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The Rock Inside the Aqsa Mosque – What’s it All About?

The Rock Inside the Aqsa Mosque – What’s it All About?
In no way can the Rock be more important and as such more revered than the other parts of Al-Aqsa Mosque.

The Dome of the Rock (Qubbah al-Sakhrah) in Jerusalem built, as commonly perceived,[1] between 65 H/684 CA and 72 H/691 CA within the precincts of the original al-Aqsa Mosque (al-Haram al-Sharif or Noble Sanctuary)[2] is one of the earliest existing monuments of Islamic art and architecture. Its significance lies in its religious, civilizational, geographical and historical contexts.

The Dome of the Rock is located on an artificial platform, approximately in the center of the al-Haram al-Sharif or the original al-Aqsa Mosque.

According to Creswell, it is “an annular building and consists in its ultimate analysis of a wooden dome 20.44 m. in diameter, set on a high drum, pierced with sixteen windows and resting on four piers and twelve columns, placed in a circle just large enough to surround the Rock, and so arranged that three columns alternate with each pier.

A central cylinder is thus formed, of height about equal to its diameter. This circle of supports is placed in the center of a large octagon averaging about 20.59 m. a side, formed by eight walls 9.50 in height (excluding the parapet, which measures 2.60 m.).

Externally there are seven bays in each side, but those next the corners – that is to say the bay at each end of each side, or sixteen in all – are treated as blind panels. The remainder are each pierced in their upper part by a window.”[3]

The Rock (Sakhrah), which the domed edifice (the Dome of the Rock) shelters, is the highest point in the al-Haram or the Al-Aqsa Noble Sanctuary.

It is a bluish rock.[4] It stands about one and a half meters above the floor – or about the height of an average man[5] – at its highest part and is approximately eighteen by thirteen meters in area. Beneath it is a cave about four and a half meters square, in the roof of which there is a hole about a meter in diameter.[6]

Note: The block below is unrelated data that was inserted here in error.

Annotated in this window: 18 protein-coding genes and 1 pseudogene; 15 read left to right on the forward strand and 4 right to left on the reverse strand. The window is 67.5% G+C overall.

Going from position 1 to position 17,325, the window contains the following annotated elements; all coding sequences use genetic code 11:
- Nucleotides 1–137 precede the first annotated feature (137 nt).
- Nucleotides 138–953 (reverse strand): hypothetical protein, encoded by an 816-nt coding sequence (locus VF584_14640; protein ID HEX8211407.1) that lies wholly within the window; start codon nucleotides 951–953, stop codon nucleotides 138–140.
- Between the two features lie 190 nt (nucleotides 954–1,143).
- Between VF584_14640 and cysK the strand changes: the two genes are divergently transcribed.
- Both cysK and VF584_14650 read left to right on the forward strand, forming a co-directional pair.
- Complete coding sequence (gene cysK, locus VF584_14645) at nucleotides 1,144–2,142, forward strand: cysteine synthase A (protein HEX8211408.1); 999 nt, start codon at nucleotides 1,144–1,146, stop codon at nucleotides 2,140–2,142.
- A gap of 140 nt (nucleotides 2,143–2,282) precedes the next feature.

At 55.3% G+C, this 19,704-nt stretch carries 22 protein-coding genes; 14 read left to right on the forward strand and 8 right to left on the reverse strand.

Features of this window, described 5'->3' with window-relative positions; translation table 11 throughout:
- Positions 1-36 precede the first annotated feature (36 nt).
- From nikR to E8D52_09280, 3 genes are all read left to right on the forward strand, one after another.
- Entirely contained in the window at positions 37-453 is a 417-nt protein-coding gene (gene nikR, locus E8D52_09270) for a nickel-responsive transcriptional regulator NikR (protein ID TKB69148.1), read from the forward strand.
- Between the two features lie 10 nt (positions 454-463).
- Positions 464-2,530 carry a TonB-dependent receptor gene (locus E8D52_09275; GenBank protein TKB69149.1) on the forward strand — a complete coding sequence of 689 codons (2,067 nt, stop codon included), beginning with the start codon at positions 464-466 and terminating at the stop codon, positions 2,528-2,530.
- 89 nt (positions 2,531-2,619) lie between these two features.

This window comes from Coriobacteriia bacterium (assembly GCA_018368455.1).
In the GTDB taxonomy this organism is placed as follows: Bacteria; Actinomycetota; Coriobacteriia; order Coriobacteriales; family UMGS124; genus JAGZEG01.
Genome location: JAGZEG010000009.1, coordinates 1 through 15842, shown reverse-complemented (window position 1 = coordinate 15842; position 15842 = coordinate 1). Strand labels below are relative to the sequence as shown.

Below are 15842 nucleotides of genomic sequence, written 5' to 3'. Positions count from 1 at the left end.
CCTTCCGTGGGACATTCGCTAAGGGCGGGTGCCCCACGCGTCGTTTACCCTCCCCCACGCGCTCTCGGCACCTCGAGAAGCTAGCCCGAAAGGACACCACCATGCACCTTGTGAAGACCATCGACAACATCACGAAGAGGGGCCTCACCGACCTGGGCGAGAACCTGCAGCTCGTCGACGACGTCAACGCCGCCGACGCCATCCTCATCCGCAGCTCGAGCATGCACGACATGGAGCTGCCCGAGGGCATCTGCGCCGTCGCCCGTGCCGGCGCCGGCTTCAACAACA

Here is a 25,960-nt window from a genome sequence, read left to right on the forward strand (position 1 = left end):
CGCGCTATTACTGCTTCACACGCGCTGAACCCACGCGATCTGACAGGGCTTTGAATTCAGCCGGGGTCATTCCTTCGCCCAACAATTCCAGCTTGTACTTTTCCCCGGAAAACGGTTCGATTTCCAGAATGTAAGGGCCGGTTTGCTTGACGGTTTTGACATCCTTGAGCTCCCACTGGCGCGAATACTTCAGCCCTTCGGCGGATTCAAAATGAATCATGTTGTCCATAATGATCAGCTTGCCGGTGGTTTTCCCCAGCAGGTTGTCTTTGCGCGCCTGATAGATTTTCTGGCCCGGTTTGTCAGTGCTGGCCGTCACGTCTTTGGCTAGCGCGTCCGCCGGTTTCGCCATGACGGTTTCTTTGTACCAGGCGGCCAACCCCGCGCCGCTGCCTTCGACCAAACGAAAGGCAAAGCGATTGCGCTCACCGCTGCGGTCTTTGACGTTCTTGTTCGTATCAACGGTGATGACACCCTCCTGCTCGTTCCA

Much extraordinary reverence is attached to the Rock, which, nevertheless, is rooted in little or no truth. In the main, such reverence is based on copious groundless legends and myths that are either work of some Muslims who have been contriving and propagating them in different ages, under different circumstances and for different purposes, or are no more than the re-creation or even re-telling of the same as found in the Jewish tradition.

Indeed, the Rock bears no special importance in Islam. It is significant inasmuch as it constitutes a part of the original Al-Aqsa Mosque or Noble Sanctuary, the second mosque on earth established forty years after the construction of the Ka’bah or Al-Masjid al-Haram.[7]

In no way can the Rock be more important and as such more revered than the other parts of Al-Aqsa Mosque.

By the same token, everything that the Holy Quran and the Prophet (peace be upon him) have said about Al-Aqsa Mosque applied as much to the Rock as to the rest of the sections of the Mosque.

Al-Aqsa Mosque, with all its elements including the Rock, was the first qiblah (the direction to which the Muslims turned in prayer for about one year and a few months following the migration (Hijrah) to Madinah).

It was a place where the Prophet was taken {for a Journey by night from the Sacred Mosque (al-Masjid al-Haram) to the Farthest (al-Aqsa) Mosque whose precincts We did bless, – in order that We might show him some of Our signs…} (Quran 17:1), and thence, the Prophet (peace be upon him) ascended to the sky for his al-Mi’raj Journey.

Al-Aqsa Mosque is one of the only three mosques to which journey ought to be undertaken, the other two being the al-Masjid al-Haram and the Prophet’s Mosque in Madinah.[8]